One of the many good things about Michael Foot, who died this week aged 96, was his refusal to accept honours. With his many achievements as a politician and a writer he could have had anything he chose – Sir Michael, Lord Foot of Hampstead Heath, the Companion of Honour, even the Order of Merit. But he went to his grave as plain Michael Foot, an example to us all.
I find it hard to think of him in isolation from his extraordinary family – the patriarch Isaac Foot (Methodist, Liberal and pillar of the Temperance League), his brothers (all distinguished in their different fields) and his beloved nephew, my great friend Paul. All of them showed the traces of a Cornish accent and an admirable – even if mistaken – faith in the essential goodness of the human race.
Addiction is known to run in the genes, and three generations of Feet – Isaac, Michael and Paul – suffered from bibliomania, the addiction to second-hand books. The bibliomane is no different from any other addict. Going into a bookshop will give him the same feeling of excitement and anticipation that an alcoholic experiences on entering a pub.
Suffering myself from a mild form of the compulsion I used to accompany Paul round the London bookshops and he would be welcomed by booksellers who already knew Michael as a valued customer. Sometimes we would run into Michael himself hurrying up Charing Cross Road with a precious bundle of books under his arm.
Neither Michael nor Paul could hope to match the old man Isaac, whose library numbered at least 70,000 books. It was said of him that he was so obsessed by the printed word that he was unable to throw away even the booklet of instructions which came with a bottle of aspirin.
That nasty-party tag won't go away
In his racy, very readable new book The End of the Party, Andrew Rawnsley relates how Tony Blair relied on his charm to secure his aims and how very often it was successful – except when it came to rallying support for the invasion of Iraq from uncommitted countries at the UN.
And the charm factor is still being marketed. You can see it on the jacket of Blair's memoirs due out in September and titled simply The Journey. (From where to where, we might well ask.) Here is Blair in his open-necked shirt smiling at us in that wistful way of his in the hope that we will part with £25. It remains to be seen if the old magic still works.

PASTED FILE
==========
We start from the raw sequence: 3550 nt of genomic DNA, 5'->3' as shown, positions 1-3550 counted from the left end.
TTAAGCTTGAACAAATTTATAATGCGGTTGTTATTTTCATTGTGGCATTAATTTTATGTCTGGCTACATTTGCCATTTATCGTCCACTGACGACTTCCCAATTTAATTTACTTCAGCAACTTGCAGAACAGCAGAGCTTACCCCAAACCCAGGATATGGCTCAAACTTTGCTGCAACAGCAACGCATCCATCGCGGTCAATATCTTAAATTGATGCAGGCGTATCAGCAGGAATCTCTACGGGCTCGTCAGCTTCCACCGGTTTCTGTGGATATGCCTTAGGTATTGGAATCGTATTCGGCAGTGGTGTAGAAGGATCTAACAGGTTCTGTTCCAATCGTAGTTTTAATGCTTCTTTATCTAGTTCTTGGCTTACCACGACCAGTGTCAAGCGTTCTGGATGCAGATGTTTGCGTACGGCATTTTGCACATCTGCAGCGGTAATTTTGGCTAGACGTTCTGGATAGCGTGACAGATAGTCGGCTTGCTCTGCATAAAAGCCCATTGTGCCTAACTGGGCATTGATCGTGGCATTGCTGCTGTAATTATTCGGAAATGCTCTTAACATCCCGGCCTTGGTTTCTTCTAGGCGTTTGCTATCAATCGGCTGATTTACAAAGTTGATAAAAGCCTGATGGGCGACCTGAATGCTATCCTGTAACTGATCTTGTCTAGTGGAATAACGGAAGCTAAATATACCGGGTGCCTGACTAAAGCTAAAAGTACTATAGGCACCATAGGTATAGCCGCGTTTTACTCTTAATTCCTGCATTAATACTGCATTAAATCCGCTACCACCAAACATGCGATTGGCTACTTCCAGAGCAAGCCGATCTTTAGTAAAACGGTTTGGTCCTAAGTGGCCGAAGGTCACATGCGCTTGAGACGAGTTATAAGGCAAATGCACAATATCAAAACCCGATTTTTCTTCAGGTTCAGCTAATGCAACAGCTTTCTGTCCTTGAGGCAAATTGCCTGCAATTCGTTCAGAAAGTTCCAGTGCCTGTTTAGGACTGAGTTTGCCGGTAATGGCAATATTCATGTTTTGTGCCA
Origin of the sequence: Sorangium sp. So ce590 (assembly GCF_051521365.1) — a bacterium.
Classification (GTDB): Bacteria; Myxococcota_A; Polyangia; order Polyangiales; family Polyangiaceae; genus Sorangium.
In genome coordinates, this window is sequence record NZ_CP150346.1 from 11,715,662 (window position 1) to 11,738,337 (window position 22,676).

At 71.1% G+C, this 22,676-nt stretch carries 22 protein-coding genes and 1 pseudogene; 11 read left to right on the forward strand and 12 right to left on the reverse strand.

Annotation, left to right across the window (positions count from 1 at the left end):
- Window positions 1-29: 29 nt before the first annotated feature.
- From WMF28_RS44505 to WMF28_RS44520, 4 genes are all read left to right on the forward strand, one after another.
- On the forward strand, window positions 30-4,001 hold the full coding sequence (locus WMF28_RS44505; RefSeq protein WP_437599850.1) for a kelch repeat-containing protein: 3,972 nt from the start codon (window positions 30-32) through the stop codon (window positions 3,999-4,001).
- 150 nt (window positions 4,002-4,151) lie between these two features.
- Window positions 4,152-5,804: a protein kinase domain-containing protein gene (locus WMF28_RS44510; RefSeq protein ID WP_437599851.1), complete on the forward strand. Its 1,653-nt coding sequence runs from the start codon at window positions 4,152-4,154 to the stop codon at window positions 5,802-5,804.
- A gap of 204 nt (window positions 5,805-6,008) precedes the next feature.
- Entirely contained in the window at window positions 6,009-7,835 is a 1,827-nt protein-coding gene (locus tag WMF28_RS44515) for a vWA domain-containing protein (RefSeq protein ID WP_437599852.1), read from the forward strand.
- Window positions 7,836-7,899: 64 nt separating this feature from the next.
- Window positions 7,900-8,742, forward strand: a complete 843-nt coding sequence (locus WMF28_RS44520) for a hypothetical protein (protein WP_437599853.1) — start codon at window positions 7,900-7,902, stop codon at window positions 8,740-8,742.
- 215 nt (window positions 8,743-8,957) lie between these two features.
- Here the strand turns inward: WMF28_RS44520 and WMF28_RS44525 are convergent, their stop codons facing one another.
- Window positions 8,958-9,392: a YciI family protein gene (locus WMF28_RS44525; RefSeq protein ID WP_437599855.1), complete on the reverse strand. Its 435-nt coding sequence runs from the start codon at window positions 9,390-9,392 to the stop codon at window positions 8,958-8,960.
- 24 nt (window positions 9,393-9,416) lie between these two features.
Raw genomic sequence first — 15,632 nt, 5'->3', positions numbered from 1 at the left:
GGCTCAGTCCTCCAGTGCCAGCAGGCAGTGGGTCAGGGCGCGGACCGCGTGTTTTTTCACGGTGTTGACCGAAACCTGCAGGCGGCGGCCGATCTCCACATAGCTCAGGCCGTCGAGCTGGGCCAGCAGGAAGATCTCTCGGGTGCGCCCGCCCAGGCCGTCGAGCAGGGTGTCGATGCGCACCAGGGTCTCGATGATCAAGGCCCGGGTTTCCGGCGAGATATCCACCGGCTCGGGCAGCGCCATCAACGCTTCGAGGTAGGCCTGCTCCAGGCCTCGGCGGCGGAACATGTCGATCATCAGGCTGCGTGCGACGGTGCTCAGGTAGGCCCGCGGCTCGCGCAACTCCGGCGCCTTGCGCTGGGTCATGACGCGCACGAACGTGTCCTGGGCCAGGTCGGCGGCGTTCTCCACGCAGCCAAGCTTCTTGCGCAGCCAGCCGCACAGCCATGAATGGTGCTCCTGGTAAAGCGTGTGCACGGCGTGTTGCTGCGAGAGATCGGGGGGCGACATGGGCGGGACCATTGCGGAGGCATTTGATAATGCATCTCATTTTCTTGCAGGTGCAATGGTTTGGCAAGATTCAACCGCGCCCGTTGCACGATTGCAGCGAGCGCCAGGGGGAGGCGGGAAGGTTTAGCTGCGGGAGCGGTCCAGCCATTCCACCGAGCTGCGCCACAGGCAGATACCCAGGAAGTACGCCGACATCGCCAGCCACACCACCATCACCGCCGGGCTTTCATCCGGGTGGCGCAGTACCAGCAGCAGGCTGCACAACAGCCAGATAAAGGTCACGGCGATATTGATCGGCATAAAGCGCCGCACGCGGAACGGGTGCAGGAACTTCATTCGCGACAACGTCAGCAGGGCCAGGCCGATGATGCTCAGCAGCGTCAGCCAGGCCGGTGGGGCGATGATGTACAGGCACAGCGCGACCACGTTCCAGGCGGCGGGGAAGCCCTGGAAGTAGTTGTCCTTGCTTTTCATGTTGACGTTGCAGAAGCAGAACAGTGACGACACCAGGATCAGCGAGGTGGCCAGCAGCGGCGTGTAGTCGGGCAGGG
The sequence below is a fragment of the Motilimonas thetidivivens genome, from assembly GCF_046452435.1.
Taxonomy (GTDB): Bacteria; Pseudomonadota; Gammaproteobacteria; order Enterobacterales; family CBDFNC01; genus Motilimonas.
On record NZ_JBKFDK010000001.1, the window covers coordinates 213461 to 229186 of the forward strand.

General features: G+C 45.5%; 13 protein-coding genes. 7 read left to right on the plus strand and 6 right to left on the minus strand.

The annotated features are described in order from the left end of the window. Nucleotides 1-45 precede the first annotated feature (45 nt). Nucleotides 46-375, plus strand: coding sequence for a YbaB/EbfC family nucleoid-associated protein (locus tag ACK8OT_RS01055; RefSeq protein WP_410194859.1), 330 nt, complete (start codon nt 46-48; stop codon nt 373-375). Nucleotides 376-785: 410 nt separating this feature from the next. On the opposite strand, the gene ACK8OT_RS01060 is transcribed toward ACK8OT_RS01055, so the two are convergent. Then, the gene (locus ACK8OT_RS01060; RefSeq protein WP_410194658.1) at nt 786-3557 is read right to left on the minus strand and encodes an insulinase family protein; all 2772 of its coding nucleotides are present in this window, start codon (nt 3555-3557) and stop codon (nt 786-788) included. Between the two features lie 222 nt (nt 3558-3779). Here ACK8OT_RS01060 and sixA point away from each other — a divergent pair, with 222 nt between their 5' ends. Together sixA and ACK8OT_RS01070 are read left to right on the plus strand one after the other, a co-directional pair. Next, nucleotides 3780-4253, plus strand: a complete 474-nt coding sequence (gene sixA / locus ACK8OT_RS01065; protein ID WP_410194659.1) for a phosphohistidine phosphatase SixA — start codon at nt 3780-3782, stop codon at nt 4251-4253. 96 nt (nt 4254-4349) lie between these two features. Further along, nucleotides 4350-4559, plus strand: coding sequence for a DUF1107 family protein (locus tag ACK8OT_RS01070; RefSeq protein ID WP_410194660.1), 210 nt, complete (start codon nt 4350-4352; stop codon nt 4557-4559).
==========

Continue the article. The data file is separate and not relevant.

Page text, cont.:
David Cameron models himself closely on Blair but lacks the essential charm factor and for that reason may not be so successful. Cameron is at pains to persuade us that his party has changed. It is no longer the nasty party but has a modern and compassionate face, which means being very keen on women, gays and members of all the ethnic communities – not the poor or the old, you note, because there is nothing very sexy about them.
Unfortunately, there are signs that there is still nastiness around despite attempts to keep it concealed. This is the trouble with Lord Ashcroft, doubts about whose tax status have been rumbling away for years. But more damaging to Cameron are the clips on TV of Ashcroft in his House of Lords robes. Appearances can be deceptive. All the same, I am left with a strong feeling that Ashcroft is not nice and may even be quite nasty.
Searle's a rarity: a cartoonist who can draw
I was at the Bath Literary Festival on Tuesday helping to promote a book of cartoons from The Oldie magazine. I pointed out to the audience that there were basically two schools of cartoonists: those who can draw and those who can't.
The most famous of the can't-draw school was the American cartoonist James Thurber, who invented an entirely new type of cartoon not only badly drawn but surreal in inspiration. "That's my first wife up there and this is the present Mrs Harris," says a party host pointing to a female figure crouched on top of his bookcase. Thurber's editor at The New Yorker, Harold Ross, was baffled and demanded to know if the woman was alive or stuffed.
The best example of the cartoonist who can draw is Ronald Searle who this week celebrated his 90th birthday at his home in France. Appearing on Channel 4 news he looked alert and lively and is still hard at work. Searle's drawings from a Japanese POW camp drawn on any bits of paper he could find show his skill as a master draughtsman. As for his cartoons he will always be remembered for St Trinian's and for Nigel Molesworth, however much he may want us to appreciate the rest of his massive output.